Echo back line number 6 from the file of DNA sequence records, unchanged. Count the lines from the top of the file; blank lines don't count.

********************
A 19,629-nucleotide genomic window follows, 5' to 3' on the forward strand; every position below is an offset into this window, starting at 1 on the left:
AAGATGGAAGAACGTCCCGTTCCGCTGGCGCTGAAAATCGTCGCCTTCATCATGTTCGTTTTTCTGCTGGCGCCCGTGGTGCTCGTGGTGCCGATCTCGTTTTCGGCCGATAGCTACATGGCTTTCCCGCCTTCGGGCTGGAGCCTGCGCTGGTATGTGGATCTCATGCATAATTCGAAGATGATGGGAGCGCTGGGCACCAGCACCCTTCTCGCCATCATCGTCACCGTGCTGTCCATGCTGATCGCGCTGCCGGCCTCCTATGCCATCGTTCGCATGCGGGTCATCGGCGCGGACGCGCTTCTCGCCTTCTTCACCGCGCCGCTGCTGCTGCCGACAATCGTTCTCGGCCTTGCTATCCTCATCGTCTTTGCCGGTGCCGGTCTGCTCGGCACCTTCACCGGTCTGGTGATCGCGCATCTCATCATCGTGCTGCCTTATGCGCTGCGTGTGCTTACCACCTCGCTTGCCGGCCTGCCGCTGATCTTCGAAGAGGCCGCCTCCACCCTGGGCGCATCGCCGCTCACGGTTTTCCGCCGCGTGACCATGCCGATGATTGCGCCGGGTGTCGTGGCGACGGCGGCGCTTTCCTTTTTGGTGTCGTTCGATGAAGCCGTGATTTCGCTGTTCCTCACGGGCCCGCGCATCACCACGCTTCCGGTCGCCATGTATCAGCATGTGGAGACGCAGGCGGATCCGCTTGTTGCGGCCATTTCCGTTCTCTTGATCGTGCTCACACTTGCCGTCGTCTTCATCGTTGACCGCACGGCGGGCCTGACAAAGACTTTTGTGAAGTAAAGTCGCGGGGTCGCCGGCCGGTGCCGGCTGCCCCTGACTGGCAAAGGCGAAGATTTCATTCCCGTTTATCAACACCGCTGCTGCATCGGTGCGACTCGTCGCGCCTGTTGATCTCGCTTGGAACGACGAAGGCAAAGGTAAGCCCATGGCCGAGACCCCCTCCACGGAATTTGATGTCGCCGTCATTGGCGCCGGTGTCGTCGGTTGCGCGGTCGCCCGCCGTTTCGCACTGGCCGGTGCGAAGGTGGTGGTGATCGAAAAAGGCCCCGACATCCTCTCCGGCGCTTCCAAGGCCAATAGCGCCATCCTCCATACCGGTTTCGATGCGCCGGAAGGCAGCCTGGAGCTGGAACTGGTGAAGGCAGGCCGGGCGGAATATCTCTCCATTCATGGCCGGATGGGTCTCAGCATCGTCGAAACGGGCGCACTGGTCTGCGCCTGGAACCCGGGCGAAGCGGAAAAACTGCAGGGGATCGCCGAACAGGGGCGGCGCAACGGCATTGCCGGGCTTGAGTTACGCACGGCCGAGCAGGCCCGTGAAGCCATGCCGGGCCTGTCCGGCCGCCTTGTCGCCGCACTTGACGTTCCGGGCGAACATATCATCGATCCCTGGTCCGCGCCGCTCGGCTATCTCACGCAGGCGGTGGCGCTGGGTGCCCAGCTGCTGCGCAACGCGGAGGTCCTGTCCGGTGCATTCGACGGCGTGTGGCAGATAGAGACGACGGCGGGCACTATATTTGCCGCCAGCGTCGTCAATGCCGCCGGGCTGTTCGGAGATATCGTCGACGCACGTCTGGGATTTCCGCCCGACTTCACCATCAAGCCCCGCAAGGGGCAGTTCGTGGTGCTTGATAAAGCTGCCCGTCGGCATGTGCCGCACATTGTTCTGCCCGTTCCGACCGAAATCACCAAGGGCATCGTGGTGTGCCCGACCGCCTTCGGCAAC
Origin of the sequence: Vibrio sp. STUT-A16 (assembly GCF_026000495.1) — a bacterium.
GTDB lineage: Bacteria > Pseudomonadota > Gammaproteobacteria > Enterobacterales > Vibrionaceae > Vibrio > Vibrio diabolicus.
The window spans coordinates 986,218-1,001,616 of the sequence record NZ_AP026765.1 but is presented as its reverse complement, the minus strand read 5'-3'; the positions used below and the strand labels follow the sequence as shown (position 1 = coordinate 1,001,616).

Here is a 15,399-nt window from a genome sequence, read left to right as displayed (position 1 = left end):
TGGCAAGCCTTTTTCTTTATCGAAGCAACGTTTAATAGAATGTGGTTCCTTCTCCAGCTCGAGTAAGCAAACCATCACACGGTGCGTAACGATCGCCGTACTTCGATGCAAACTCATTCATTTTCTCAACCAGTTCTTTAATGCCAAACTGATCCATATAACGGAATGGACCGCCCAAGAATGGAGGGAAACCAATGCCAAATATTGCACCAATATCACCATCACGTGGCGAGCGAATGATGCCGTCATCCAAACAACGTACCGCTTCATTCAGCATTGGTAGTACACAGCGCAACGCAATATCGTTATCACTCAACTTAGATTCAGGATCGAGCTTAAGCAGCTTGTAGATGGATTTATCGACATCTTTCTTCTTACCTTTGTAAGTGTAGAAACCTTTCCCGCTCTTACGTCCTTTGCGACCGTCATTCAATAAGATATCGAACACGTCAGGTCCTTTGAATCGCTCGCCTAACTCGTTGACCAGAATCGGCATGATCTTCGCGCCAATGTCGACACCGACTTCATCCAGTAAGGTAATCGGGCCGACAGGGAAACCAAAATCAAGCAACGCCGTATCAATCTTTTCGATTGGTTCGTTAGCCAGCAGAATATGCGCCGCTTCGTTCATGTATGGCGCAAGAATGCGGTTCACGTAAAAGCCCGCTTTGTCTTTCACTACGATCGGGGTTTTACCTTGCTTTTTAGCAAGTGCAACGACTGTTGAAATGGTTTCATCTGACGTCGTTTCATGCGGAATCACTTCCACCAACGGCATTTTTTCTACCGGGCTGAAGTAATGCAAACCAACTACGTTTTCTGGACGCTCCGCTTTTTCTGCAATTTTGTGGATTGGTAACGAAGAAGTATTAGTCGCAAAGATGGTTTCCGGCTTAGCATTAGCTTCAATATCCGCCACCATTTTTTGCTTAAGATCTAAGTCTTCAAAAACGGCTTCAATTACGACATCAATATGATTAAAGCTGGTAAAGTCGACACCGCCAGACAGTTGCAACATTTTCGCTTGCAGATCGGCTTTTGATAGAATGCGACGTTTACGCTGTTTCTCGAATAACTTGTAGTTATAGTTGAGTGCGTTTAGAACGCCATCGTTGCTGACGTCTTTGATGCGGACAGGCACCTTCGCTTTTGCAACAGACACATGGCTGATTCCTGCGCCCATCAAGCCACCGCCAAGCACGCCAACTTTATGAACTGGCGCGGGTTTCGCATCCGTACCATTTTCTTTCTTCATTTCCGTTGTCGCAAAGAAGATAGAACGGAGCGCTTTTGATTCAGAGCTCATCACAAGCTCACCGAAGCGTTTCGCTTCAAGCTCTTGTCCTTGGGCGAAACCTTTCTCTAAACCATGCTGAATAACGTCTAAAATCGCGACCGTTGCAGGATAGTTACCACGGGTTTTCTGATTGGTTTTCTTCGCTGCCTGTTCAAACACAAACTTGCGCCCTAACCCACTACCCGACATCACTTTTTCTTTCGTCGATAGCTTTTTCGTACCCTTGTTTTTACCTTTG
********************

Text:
Here is a 15,399-nt window from a genome sequence, read left to right as displayed (position 1 = left end):